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New regs for Friday: Cruise ships, drugs, Mexican wolf
Friday's edition of the Federal Register contains new rules for investigating crimes on cruise ships, determining whether a prescription drug would impair a driver's ability to operate a motor vehicle, and new protections for the Mexican wolf.
Here's what is happening:
Cruise ships: The Coast Guard is considering new rules for investigating crimes on cruise ships.
Cruise ships would face new security protocols, such as informing passengers about crime aboard the ship, installing systems to detect if someone falls overboard, and crime scene preservation and evidence gathering training, under proposed rules from the Coast Guard.
"Congress found that serious incidents, including sexual assault and the disappearance of passengers at sea, have occurred on cruise vessel voyages, that passengers lack adequate understanding of their vulnerability to crime on board cruise vessels, that inadequate resources are available to assist cruise vessel crime victims, and that detecting and investigating cruise vessel crimes is difficult," the Coast Guard wrote.
The public has 90 days to comment.
Window curtains: The Consumer Product Safety Commission (CPSC) is looking to protect young children from being strangled to death by window coverings such as curtains, shades, blinds and draperies.
In response to a petition, the CPSC on Thursday issued an advanced notice of proposed rulemaking to address safety concerns presented by these window coverings.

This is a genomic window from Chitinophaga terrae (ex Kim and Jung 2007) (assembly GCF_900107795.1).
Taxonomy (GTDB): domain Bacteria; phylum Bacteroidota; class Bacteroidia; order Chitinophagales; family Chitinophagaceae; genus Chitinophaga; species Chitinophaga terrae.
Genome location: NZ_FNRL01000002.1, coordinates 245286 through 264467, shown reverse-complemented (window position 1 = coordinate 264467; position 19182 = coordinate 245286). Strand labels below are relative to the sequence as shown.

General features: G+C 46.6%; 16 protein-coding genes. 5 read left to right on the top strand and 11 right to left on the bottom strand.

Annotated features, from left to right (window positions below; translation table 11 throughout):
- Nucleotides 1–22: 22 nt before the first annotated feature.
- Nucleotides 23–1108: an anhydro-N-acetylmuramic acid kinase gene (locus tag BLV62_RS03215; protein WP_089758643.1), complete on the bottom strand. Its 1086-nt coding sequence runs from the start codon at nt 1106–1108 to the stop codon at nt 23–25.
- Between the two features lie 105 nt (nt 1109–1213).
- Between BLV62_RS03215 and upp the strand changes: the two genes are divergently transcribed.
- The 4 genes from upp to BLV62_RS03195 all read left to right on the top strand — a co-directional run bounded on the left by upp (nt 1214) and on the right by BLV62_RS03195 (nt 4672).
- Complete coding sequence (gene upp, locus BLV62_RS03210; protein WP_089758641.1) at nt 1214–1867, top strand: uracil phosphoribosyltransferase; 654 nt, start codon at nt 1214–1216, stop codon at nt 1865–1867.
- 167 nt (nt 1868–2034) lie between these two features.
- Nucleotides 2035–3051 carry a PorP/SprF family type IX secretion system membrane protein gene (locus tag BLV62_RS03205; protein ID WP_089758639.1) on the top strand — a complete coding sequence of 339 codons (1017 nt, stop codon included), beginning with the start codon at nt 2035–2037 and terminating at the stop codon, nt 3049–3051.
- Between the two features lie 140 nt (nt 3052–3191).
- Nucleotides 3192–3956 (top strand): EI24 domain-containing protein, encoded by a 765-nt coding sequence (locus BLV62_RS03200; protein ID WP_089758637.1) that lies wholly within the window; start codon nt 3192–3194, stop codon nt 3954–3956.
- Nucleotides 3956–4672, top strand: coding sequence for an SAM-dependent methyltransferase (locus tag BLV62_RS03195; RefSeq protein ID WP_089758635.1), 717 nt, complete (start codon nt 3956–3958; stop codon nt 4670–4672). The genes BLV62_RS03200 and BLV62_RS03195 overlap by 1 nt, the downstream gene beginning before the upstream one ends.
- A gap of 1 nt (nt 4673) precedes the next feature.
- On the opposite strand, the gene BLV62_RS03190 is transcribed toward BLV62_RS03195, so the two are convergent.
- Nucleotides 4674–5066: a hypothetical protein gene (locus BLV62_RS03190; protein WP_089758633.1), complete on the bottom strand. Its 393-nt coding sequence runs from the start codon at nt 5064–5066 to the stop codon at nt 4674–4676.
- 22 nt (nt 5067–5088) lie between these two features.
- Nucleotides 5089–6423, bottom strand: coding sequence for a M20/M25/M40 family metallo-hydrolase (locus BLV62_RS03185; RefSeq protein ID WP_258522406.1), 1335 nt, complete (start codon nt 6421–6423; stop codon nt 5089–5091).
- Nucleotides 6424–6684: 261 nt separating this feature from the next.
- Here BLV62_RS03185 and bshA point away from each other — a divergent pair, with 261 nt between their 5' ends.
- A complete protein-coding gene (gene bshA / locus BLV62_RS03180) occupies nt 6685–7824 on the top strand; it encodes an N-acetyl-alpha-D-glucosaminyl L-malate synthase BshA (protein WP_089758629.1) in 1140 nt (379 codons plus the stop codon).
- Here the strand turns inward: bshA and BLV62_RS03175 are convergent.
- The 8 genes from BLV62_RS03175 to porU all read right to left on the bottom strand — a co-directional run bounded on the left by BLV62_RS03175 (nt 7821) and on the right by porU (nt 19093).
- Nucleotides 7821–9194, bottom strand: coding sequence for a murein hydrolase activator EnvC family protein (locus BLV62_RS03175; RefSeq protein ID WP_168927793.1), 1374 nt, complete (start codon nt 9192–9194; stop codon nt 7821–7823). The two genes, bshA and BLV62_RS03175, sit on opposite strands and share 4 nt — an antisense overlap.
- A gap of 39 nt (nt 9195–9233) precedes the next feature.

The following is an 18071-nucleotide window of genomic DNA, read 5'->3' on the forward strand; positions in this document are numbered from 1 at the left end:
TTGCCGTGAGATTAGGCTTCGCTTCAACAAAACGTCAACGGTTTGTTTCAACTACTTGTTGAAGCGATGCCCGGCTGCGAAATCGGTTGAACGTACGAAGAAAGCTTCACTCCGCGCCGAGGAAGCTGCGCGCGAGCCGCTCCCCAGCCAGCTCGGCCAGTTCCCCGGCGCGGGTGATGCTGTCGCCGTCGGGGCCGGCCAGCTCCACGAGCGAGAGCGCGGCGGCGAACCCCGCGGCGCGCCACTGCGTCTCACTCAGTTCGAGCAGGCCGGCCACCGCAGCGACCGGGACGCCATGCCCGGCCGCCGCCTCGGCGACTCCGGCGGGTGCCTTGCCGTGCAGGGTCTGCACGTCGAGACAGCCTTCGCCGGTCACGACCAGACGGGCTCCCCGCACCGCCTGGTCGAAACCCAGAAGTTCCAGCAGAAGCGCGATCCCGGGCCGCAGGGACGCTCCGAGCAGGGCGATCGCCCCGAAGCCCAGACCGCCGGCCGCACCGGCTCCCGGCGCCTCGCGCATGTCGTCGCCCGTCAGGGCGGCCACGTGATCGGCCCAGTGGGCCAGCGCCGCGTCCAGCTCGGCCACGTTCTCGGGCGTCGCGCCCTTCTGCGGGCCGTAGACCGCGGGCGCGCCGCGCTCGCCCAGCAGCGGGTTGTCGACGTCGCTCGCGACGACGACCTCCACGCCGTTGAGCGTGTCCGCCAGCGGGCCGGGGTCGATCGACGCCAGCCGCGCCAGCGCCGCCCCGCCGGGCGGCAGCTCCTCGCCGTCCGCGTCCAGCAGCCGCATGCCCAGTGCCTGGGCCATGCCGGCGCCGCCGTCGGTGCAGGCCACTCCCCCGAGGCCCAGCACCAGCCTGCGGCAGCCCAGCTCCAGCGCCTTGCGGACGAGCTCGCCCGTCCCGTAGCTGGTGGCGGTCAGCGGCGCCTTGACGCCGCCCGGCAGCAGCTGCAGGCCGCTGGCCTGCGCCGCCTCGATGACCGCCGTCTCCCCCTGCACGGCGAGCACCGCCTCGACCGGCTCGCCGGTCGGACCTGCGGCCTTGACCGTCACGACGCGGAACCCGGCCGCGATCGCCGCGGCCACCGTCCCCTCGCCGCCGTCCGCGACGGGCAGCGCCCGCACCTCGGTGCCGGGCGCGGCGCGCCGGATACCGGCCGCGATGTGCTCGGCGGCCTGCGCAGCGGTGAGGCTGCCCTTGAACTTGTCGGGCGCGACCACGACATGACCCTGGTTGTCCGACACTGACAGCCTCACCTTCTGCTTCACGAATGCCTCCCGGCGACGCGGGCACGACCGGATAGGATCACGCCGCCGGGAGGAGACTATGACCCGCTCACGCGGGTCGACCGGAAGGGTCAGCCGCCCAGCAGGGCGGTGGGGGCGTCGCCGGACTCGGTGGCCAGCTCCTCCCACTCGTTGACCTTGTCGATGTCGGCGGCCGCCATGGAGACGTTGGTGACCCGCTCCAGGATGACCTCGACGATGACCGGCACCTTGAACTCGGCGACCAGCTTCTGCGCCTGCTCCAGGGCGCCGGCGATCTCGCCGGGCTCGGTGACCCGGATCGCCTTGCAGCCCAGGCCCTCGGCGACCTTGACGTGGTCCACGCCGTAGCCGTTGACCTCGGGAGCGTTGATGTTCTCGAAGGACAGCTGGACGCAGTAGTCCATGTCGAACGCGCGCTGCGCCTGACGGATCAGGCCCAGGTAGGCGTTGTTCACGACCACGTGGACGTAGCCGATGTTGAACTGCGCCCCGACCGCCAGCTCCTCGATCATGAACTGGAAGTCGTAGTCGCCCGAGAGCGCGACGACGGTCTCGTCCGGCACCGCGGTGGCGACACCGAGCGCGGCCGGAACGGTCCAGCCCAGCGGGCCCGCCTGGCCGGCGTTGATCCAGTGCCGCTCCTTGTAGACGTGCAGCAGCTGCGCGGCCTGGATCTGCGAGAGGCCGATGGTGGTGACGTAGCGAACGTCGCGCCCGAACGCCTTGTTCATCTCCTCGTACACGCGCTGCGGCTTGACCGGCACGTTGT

The public has 60 days to comment on the advanced notice of proposed rules.
Impaired driving: The Food and Drug Administration is investigating whether certain drugs impairs drivers' ability to operate motor vehicles.
The FDA issued a draft guidance Thursday that recommends ways in which drugmakers can identify the risks their drugs pose to drivers and others on the road at the same time.
"Driving is a complex activity involving a wide range of cognitive, perceptual, and motor activities," the FDA wrote.
"Reducing the incidence of motor vehicle accidents (MVAs) that occur because of drug-impaired driving is a public health priority," the agency added.
The public has 60 days to comment on the draft guidance.
Electric vehicles: The National Highway Traffic Safety Administration (NHTSA) will not ease electrical shock protection requirements for electric vehicles manufacturers.
The NHTSA announced Thursday it is denying a request from Nissan to accept an alternative method of measuring the electrical shock protection of vehicles.
Endangered: The Fish and Wildlife Service (FWS) is moving forward with new protections for the Mexican wolf.
The FWS announced Thursday it is listing the Mexican wolf as an endangered species and is taking measures to increase the wolf's population.
The changes go into effect in 30 days.